Literacy can be defined as the ability to identify, understand, interpret, create, communicate and compute using printed and written materials associated with varying contexts. The development of literacy, often referred to as early or emergent literacy, begins from birth, well before children formally learn to read, write or talk.
Teachers can provide a range of experiences that support children’s developing literacy skills and their progression towards valued learning outcomes in the early childhood setting, as well as helping to prepare them to start school. Early literacy understandings children need to develop include: strong oral language; alphabetic knowledge; phonological awareness (being aware of sounds in words); the ability to rapidly name letters, numbers, objects, and colours; the ability to write their own name; the ability to remember spoken information for a short period of time; the ability to match and discriminate visual symbols; and an understanding of print conventions and concepts.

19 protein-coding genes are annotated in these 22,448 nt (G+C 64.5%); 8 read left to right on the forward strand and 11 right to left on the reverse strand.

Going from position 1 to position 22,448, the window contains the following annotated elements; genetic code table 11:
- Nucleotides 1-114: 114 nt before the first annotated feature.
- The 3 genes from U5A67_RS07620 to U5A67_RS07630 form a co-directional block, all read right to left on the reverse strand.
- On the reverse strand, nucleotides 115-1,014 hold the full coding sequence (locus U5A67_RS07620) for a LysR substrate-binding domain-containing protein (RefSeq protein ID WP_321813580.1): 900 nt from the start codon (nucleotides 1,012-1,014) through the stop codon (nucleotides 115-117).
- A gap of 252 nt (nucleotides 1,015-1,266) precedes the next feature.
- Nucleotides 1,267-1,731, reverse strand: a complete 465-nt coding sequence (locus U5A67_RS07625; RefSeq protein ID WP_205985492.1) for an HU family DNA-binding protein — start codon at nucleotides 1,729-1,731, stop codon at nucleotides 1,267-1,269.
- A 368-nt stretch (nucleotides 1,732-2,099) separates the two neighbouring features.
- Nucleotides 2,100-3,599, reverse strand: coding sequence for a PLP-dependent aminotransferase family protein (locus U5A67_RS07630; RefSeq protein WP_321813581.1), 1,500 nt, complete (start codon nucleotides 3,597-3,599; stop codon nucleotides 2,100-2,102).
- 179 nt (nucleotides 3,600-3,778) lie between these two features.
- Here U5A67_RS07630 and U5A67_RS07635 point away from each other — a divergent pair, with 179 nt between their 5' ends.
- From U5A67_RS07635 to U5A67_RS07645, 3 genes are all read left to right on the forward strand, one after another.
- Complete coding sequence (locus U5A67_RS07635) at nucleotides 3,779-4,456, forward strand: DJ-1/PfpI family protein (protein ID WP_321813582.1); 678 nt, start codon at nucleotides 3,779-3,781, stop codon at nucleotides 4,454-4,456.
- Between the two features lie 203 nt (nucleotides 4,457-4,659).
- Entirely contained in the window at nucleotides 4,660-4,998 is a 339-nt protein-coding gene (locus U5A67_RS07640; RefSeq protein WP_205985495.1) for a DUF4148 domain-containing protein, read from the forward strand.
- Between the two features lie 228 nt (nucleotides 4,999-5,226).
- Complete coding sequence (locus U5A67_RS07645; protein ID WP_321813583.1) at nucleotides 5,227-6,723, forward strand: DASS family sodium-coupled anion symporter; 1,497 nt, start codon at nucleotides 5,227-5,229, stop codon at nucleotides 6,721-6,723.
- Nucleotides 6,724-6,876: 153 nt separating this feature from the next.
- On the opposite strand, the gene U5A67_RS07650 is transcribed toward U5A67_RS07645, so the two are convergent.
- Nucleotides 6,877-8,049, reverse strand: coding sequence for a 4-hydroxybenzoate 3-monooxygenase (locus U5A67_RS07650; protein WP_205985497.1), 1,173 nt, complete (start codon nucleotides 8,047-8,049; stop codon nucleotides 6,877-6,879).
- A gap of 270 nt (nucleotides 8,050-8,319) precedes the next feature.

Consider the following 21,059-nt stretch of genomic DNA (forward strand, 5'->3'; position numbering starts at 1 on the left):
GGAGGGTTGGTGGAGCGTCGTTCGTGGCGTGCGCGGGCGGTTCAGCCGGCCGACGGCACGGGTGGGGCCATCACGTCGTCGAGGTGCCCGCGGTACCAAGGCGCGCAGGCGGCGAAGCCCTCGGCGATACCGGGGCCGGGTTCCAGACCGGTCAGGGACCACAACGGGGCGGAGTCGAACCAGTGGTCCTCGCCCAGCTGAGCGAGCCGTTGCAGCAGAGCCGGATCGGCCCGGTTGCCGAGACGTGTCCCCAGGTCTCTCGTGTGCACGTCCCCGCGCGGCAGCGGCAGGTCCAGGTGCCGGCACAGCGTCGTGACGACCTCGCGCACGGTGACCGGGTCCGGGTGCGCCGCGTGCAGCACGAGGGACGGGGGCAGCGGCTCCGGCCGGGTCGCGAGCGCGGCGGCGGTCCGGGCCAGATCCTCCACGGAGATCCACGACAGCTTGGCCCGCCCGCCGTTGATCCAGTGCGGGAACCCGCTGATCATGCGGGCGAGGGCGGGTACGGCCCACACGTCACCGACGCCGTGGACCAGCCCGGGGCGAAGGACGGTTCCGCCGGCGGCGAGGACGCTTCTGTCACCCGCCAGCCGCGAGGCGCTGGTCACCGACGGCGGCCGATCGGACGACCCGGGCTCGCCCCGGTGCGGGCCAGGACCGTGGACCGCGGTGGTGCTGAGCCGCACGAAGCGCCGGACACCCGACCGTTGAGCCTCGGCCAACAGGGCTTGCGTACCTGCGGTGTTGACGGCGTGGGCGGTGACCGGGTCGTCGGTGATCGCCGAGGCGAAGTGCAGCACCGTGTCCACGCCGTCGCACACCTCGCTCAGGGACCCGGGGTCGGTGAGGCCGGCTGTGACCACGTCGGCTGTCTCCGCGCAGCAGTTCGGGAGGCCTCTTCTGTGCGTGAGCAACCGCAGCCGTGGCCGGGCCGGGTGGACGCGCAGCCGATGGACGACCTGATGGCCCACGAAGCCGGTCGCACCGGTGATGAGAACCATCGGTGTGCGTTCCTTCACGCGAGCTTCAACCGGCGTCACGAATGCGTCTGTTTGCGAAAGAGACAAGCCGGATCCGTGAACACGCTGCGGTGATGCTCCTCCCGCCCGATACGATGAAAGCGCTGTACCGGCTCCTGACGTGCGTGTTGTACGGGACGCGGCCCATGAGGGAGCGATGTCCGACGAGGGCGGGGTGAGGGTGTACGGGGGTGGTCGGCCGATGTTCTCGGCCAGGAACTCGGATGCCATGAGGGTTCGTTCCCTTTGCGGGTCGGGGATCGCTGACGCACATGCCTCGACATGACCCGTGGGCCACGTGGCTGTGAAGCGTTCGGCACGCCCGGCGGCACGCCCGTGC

There has been considerable research over the last 30 years into early literacy, which has identified that the stronger children’s understandings from their experiences in homes and early childhood settings are, the more readily they learn to read and write. The research is clear that early childhood teachers can make a big difference to children’s literacy development. This is particularly important for those children who may not have families who are able to offer a rich language and literacy environment in the home. There is also a growing body of research on how to assess literacy acquisition both prior to and after school entry.
Key insights from our webinar with Professor Claire McLachlan
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